Cattail

Edible uses
Typha has a wide variety of parts that are edible to humans. The rhizomes, underground lateral stems, are a pleasant nutritious and energy-rich food source that when processed into flour contains 266 kcal per 100 g. They are generally harvested from late autumn to early spring. These are starchy, but also fibrous, so the starch must be scraped or sucked from the tough fibers. The bases of the leaves can be eaten raw or cooked, in late spring when they are young and tender.In early summer the sheath can be removed from the developing green flower spike which can than be boiled and eaten like corn on the cob. In mid-summer, once the male flowers are mature, the pollen can be collected and used as a flour supplement or thickener.Typha has also recently been suggested as a source of oil.However, the plant's airborne seeds have also been known to create skin irritation and can trigger asthma.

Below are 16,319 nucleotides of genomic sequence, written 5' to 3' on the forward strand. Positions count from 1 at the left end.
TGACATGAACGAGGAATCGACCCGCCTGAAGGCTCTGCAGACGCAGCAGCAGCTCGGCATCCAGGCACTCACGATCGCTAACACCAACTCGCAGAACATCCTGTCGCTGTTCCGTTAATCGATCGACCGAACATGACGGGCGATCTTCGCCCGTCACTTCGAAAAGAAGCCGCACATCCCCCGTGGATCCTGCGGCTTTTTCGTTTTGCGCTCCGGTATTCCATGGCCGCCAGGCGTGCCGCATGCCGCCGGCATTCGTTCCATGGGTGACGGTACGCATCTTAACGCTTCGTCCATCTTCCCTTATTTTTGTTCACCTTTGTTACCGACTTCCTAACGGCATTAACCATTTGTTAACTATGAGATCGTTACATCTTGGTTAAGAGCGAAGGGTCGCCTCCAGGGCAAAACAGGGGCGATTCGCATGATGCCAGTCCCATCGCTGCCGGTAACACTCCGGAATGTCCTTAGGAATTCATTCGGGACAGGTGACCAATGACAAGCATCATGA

Starch grains have been found on grinding stones widely across Europe from 30,000 BP suggesting that Typha plants were a widely used Upper Paleolithic food.